4 reasons why you should study Textile Design

4 reasons why you should study Textile Design

Are you considering a career in Textile Design, but are a little unsure of what it actually is, or if it’s a worthwhile career path to go down?

We spoke to BA (Hons) Textile Design lecturer Lucy Robertson to ask for her top 4 reasons why you should study Textile Design.

BA Textile Design lecturer Lucy Roberston, photographed in the constructed textiles studio standing in front of reels of coloured yarn

Innovate through material play

Textile Designers get to play with different materials every day, from luxurious yarn, to foil effects to natural dyes. We are always working with fun and interesting materials.

At NUA we encourage students to experiment across a range of disciplines.

They can knit, print, weave, laser-cut and stitch throughout their degree with no need to specialise.

We also push students to explore alternative surfaces and materials (textiles don’t always have to be soft!) alongside more traditional ones. 

Our students might create surfaces from waste materials, grow bio-materials, work with hard materials or create e-textiles which light up or make sound.

The possibilities through material innovation and play are endless and increasing each year, we can’t wait to see what you create!

A close up shot of colourful hand painted fabric, alongside multiple colour swatches and a lampshade design
Close up of lime green yarn loosely looped through clear plastic buttons, creating a loose square knit. By BA Textile Design graduate Kiera Morel
A flatlay of bright orange, grey and red textile weaves, with metal loops, nuts and chains intertwined. By BA Textile Design graduate Emma Cutts

Make a change 

Sustainable and ethical ways to design, create and manufacture textiles are urgently needed. The textile and fashion industry has a bad reputation when it comes to sustainability.

An estimated 92 million tonnes of textile waste is created annually from the fashion industry (Fashion Revolution, 2020). In addition, finishing processes such as dyeing can require as much as 200 tonnes of water per tonne of fabric (Yusuf, 2018).

By using found resources alongside eco-friendly materials and processes we encourage sustainable practice.

If you study textile design, you could be the next change-maker in this area! 

"It all starts with drawing; drawing helps us understand the world around us, to articulate our thoughts and to plan our designs"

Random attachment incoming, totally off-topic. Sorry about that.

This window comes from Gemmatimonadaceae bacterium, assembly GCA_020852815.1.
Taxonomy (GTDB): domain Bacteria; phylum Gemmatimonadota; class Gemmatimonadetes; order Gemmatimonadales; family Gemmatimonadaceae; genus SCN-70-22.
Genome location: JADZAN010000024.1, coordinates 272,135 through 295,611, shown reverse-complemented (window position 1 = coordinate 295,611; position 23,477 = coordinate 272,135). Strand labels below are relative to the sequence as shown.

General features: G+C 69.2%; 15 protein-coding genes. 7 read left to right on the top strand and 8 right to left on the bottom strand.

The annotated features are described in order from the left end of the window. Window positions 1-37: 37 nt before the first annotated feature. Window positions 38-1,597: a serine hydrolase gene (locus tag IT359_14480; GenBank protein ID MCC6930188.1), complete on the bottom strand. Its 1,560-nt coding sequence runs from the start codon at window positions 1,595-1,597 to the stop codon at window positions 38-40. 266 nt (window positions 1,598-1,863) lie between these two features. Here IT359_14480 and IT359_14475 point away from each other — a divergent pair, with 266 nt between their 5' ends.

Lucy Robertson, Lecturer, BA Textile Design

Gain vital skills 

As well as the practical and design thinking skills gained when studying Textile Design, you’ll learn many vital transferable skills such as team work, project management, communication, marketing and commercial awareness.

We help students engage with industry through placements, live briefs, competitions and external opportunities to further build their experience, portfolio and CV.

Our graduates have gone on to work in many roles including as entrepreneurs, freelance surface and textile designers or in house designers for brands such as Next, IKEA, F&F, Warner Brothers.

Others have gone on to work as events co-ordinators, sales executives, technicians and university lecturers.

There’s also opportunity for further study and research with MA Textile Design and PhDs in a range of related topics.

Read graduate and student’s stories on our blog.

A close up shot of a hand-painted floral surface pattern by BA Textile Design graduate Molly Brown. A green painted background with shades of pink flowers on brown branches intertwine across the painting
A close up shot of woven brown, peach, blue, yellow and green yarns, producing a circular repeat pattern. By BA Textile Design graduate Rebecca Bardwell-Dix

Use textile thinking to understand the world

Throughout the design process, textile designers consider a variety of things; industry trends, colour, material, surface, pattern, construction and finish.

It all starts with drawing. Drawing and mark-making are a very important part of textile thinking and designing.

This practise helps us understand the world around us, to articulate our thoughts and to plan our designs.

Our aim is to help students to practice this skill and identify ways that work for them to express their thoughts. They’ll learn how to draw for weave, knit and print.

We encourage students to draw in a range of different ways and find their unique style which helps their portfolio stand out.

Curious?

Take a look at what students are doing from day to day on our Instagram.